People generally use the term “startup” to make two comparisons. The first being the amount of time the business has been in existence, typically when it’s less than two years old. The second instance is when they’re referring to a specific type of business model — often, those that disrupt an existing large market with a new type of business model.
Startups test and adapt their business model as they go. Therefore, they don’t often have a timeline to being cash flow positive until they optimize and define their business model. In comparison, a small business uses an established business, or revenue, model. The founders might need some investment capital to get started, but the path and timeline to cashflow positive is well defined because it has been done before.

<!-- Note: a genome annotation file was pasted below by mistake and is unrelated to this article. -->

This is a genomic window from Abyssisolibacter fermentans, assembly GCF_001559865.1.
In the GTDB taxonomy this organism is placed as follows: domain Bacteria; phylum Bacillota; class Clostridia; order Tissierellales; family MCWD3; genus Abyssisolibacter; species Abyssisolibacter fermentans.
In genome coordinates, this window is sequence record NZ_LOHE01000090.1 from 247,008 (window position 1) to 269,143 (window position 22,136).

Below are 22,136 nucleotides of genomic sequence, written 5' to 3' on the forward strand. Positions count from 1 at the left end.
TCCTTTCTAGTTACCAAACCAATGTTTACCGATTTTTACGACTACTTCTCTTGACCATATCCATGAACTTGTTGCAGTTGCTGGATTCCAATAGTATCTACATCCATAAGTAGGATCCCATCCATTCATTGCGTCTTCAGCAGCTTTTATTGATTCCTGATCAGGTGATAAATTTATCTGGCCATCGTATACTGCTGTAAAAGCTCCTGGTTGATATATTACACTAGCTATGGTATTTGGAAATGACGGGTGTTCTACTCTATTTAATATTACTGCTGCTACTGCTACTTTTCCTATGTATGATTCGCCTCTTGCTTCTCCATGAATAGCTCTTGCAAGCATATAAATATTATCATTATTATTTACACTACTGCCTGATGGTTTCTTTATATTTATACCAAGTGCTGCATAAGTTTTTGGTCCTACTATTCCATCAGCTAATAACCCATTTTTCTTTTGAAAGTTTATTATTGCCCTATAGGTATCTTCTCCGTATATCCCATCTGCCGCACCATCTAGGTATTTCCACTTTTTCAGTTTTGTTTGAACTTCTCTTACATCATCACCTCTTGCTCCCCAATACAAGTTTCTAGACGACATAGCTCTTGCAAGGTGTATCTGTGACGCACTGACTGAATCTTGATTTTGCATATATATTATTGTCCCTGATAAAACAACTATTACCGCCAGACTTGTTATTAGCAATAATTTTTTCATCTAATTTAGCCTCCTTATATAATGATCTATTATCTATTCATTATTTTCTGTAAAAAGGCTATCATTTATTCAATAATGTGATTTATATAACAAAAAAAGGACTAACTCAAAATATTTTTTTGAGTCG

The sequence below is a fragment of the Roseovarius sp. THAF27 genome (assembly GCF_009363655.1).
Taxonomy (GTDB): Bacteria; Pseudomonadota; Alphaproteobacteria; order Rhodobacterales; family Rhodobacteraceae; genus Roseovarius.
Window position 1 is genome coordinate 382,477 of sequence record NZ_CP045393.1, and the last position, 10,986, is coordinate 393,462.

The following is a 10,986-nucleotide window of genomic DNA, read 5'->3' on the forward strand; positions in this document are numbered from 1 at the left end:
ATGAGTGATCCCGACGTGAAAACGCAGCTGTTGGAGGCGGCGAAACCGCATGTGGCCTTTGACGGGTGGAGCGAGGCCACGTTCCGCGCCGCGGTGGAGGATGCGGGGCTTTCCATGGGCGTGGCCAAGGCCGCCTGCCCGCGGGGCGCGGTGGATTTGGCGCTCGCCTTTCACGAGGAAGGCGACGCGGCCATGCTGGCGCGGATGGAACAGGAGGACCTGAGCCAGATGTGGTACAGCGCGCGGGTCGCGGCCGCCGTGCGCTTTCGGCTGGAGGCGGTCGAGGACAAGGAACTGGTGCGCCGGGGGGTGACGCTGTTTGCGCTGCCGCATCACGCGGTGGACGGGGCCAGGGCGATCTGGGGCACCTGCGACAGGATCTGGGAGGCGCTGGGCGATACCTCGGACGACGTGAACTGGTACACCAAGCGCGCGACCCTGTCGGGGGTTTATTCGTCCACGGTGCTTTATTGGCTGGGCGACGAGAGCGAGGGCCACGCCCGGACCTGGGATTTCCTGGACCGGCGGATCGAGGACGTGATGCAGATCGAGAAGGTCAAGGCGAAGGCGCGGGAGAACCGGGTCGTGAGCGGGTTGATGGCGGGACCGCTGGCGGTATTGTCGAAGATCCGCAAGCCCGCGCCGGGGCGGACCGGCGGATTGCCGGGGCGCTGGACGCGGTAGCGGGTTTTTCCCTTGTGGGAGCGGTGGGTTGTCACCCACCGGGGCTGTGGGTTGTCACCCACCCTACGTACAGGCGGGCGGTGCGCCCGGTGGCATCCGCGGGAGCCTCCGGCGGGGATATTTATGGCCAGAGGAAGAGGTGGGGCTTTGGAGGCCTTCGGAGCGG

How your company is defined will affect how you should approach your investor pitch presentation. Learn more about identifying and defining your type of business by watching this 3 minute video: